Atlas Model Railroad Co. HO scale 10-1-2 Pullman sleeper
An HO scale Pullman 10-section, 1-drawing-room, 2-compartment sleeper has joined the growing lineup of heavyweight cars from Atlas Model Railroad Co. The Master Line model features an injection-molded plastic body, a mix of plastic and wire grab irons, and metal knuckle couplers.
The Pullman Co. was famous for its sleeping car accommodations, and its cars served on overnight passenger trains from coast to coast across North America. From the turn of the 20th century through the World War II years, Pullman owned and operated sleeping cars for various railroads.
Heavyweight sleepers such as the 10-1-2 were built (and rebuilt) from the 1910s through the 1920s. The later rebuilds often had air conditioning installed, as evidenced by the ductwork added to the clerestory areas on the roof above the accommodation areas (bathrooms, corridors, and vestibules weren’t air conditioned, so the ducts don’t cover those areas).
The Lake series cars, of which this model is one, were built between August 1923 and October 1926, with a few exceptions. The car were built to plan 3585 or 3585A. Most of these cars would be scrapped by the 1960s.
Many of the cars were painted “Pullman Green,” a dark green color with a bit of an olive tinge. Others were painted in the colors of the railroads on which they traveled. In later years, many pool cars were painted two-tone gray with white separation stripes, inspired by the New York Central’s color scheme.
These models were originally produced as kits by Branchline Trains. Atlas purchased the company’s rolling stock line, and has been offering the kits as ready-to-run models for several years.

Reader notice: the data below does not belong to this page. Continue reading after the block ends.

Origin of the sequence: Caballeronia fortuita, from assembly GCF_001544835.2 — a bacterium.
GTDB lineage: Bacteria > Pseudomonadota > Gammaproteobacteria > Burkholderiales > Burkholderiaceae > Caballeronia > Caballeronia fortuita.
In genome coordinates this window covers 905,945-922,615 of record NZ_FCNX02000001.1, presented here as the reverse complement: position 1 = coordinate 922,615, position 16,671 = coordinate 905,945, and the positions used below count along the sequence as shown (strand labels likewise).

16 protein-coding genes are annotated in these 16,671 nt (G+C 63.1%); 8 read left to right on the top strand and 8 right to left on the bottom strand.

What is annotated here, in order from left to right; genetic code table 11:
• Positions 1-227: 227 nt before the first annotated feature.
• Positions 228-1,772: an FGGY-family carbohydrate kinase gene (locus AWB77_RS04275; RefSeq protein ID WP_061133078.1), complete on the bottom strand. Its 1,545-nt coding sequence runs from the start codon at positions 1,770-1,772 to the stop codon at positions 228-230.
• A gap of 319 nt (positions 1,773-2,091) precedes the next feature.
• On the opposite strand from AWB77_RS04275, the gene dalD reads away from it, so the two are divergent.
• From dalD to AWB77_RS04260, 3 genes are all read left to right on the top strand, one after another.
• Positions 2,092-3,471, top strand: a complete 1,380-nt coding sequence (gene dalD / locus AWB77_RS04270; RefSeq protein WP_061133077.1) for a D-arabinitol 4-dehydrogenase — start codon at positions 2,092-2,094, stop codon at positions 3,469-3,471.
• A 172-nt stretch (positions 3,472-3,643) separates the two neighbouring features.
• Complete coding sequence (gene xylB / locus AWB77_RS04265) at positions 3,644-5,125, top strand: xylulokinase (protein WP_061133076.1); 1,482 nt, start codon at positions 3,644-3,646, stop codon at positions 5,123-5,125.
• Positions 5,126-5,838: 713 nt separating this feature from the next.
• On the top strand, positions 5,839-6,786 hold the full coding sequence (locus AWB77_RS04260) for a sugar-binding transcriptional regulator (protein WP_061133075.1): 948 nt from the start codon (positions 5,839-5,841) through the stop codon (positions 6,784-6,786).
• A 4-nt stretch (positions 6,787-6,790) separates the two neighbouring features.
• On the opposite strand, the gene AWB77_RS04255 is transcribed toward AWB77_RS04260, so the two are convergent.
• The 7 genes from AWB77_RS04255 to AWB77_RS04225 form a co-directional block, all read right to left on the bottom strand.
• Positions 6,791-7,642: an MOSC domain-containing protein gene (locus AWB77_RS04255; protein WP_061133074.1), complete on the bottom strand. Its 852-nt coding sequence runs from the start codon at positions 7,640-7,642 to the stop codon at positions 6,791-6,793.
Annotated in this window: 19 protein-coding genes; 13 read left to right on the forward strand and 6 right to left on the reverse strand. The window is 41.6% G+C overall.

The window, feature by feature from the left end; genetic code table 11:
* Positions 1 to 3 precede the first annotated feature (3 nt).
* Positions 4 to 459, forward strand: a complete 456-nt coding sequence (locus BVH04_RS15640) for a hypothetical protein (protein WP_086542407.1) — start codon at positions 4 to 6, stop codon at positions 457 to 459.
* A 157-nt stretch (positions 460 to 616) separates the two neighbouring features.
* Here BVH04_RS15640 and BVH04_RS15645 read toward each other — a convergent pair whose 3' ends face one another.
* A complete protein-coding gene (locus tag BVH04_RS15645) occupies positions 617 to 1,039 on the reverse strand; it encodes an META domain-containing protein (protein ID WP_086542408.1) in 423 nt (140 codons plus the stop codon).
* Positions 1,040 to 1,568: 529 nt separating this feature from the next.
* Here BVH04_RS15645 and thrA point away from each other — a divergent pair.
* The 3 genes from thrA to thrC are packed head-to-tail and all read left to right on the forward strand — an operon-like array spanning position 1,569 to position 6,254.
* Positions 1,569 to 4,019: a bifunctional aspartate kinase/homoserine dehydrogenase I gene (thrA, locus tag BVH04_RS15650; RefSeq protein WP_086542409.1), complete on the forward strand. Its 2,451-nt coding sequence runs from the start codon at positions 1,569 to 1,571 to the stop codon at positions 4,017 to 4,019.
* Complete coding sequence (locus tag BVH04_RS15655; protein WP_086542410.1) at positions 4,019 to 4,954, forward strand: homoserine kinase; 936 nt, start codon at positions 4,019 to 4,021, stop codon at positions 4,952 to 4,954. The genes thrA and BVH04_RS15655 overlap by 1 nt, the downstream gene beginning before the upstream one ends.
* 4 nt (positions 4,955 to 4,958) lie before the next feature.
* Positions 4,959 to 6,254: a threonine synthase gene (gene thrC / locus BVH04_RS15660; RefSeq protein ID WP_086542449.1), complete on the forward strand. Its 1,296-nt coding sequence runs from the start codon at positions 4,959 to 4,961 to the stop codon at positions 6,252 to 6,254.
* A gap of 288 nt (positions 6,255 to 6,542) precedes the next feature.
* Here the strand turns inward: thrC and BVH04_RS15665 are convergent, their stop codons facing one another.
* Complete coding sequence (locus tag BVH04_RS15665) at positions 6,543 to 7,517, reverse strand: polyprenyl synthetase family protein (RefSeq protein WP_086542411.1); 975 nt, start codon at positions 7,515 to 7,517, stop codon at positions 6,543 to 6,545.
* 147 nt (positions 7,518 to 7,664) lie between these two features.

The kits had a reputation for being challenging to assemble due to the high parts count, but this is mostly resolved with the current offerings. However, if you’re hankering to cut and glue some pieces, Atlas includes the parts to detail the coupler areas of the model with steam piping, coupler yokes, and chains. The parts are molded in black plastic.
The car has body-mounted draft-gear boxes. Because of this, Atlas recommends operating the heavyweight sleeper on 24" radius curves or larger.
Atlas modified the center sill of the models to follow the old Branchline suggestion to allow the trucks to swing freely. A bit of scale fidelity is sacrificed, but it makes the models much more reliable on model railroad curves.
Underbody detail includes the Pullman mechanical air-conditioning system with its axle-driven motor and compressor replicating a connection to the truck through a long driveshaft.
The model has turned metal wheels on metal axles. All wheels are insulated, so if you want to add track-powered lighting to these models, you’ll need to devise a wheel wiper system.
Access to the interior is through the roof. On our sample, it was easy to slip a fingernail between the roof casting and the sides of the car. In addition to lighting, it would be easy to add passengers. Interior detail is simple, but the basics are all there.
Our sample model is painted in the later NYC-inspired scheme. It has a dark gray body with lighter gray window band and block lettering of the final repaint after 1953. The paint on our sample was smooth and opaque, and the lettering is sharp and clear.
The car weighs 6.5 ounces, about .25 ounce less than National Model Railroad Association Recommended Practice 20.1 suggests for an 111 ⁄2" long car. The metal knuckle couplers were mounted at the correct height, and the metal wheelsets were in gauge.
If you’ve been wanting one (or more) of these cars, and you were scared off by the kit-builders’ experiences with the Branchline cars, now is the time to start your collection. Pullman sleepers crisscrossed the nation up until the dawn of Amtrak in 1971, and many heavyweights lasted into the 1960s. Atlas has done a nice job of making these former kits accessible to a wide audience. – Eric White, editor